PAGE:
Sounds season unaffected by MLB lockout
The upcoming Nashville Sounds season will start on time no matter the status of the ongoing labor dispute between MLB owners and big league players.
- Commissioner Rob Manfred announced Thursday that owners will make a new labor agreement proposal and that as of now, spring training is still scheduled to start next week. But the impasse has cast doubt on whether the MLB regular season will still begin March 30 as scheduled.
How it works: Triple-A clubs like the Sounds are mostly made up of players not on the 40-man roster of their big league affiliates.
- Sounds spokesperson Chad Seely says the only impact of the labor dispute on the club would be the handful of players typically on the roster who would not be able to play due to MLB's lockout.
- "Any delay to Major League spring training will not have any impact on the Sounds," Seely says.
Why it matters: Business has been booming for the Sounds.
- First Horizon Park led all minor leagues in average and total attendance last year — 436,868 fans, according to Seely.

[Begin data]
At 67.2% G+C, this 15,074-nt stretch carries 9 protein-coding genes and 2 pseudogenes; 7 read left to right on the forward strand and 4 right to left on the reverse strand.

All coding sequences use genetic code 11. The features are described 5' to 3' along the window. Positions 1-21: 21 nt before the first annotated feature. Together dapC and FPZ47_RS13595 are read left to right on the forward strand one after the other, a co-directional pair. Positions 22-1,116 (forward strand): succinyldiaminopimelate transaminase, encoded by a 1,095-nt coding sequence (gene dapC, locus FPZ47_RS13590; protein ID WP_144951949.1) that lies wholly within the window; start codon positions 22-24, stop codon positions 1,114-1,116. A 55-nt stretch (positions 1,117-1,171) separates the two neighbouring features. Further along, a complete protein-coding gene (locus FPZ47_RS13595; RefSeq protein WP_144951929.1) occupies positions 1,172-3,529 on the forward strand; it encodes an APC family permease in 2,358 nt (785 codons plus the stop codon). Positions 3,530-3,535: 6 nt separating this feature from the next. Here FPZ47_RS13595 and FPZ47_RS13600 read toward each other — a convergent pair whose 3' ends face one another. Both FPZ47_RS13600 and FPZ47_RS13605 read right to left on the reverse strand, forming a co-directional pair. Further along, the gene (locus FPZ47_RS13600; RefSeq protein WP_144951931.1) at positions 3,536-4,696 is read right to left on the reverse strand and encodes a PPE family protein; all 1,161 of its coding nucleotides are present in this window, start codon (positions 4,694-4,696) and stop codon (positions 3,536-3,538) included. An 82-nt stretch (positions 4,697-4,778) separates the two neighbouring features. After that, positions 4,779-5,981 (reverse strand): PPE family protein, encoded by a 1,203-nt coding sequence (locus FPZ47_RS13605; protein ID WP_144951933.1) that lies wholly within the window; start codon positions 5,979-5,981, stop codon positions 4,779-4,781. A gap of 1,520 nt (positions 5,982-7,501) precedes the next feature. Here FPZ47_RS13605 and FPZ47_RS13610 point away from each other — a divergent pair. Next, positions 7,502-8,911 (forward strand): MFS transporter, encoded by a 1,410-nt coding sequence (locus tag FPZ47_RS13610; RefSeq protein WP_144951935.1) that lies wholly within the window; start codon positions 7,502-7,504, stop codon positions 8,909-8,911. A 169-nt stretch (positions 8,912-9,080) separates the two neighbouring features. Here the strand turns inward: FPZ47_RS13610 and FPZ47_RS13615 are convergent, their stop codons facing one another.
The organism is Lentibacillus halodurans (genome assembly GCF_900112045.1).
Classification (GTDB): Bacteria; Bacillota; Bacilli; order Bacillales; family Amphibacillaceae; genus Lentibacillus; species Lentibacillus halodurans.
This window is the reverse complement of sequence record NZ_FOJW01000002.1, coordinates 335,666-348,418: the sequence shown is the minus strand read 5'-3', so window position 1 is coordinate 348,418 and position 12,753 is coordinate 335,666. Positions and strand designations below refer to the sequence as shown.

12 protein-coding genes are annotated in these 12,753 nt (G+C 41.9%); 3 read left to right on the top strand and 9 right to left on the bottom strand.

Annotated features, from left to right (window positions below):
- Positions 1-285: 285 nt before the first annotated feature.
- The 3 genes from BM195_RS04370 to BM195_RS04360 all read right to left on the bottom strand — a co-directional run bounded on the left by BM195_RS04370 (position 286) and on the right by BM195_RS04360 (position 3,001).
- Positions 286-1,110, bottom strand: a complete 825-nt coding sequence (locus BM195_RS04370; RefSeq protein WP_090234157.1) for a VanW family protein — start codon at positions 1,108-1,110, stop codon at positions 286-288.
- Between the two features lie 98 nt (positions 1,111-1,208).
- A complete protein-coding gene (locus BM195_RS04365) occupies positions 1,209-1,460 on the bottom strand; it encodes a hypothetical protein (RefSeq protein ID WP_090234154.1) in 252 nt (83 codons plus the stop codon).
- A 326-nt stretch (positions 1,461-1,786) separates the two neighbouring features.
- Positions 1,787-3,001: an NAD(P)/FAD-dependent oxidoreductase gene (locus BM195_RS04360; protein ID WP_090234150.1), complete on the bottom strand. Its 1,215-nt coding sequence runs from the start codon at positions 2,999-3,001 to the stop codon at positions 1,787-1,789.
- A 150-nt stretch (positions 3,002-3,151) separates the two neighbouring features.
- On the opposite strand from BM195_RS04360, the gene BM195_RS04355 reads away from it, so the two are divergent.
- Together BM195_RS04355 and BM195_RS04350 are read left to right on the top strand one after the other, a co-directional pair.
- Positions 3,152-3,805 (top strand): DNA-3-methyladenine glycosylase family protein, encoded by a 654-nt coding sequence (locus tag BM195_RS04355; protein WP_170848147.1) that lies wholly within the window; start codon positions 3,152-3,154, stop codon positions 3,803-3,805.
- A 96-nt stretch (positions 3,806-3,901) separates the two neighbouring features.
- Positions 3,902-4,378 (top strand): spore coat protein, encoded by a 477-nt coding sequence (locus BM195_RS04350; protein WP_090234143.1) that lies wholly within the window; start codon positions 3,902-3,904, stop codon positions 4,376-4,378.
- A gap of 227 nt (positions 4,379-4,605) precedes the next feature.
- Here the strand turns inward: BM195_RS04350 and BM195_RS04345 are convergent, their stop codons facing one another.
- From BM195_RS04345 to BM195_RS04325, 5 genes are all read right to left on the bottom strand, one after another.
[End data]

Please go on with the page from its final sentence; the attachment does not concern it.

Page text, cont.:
- Since the ballpark opened in Germantown in 2015, the Sounds have welcomed 3.2 million fans.
- Aside from the 2020 season, which was completely wiped out due to the pandemic, the Sounds have never had an abbreviated season.
The intrigue: The upcoming season will be the longest in Sounds' history, with 150 games on the schedule after MLB added six games to the Triple-A slate.
- And although Axios' Jeff Tracy reported last month that the Automated Ball-Strike system, or robot umps, are likely at some Triple-A ballparks, they will not be used at Sounds' home games, Seely says.
The latest: "I am an optimist," Manfred said Thursday in a story on MLB.com about the lockout. "I believe we will have an agreement in time to play our regular schedule."
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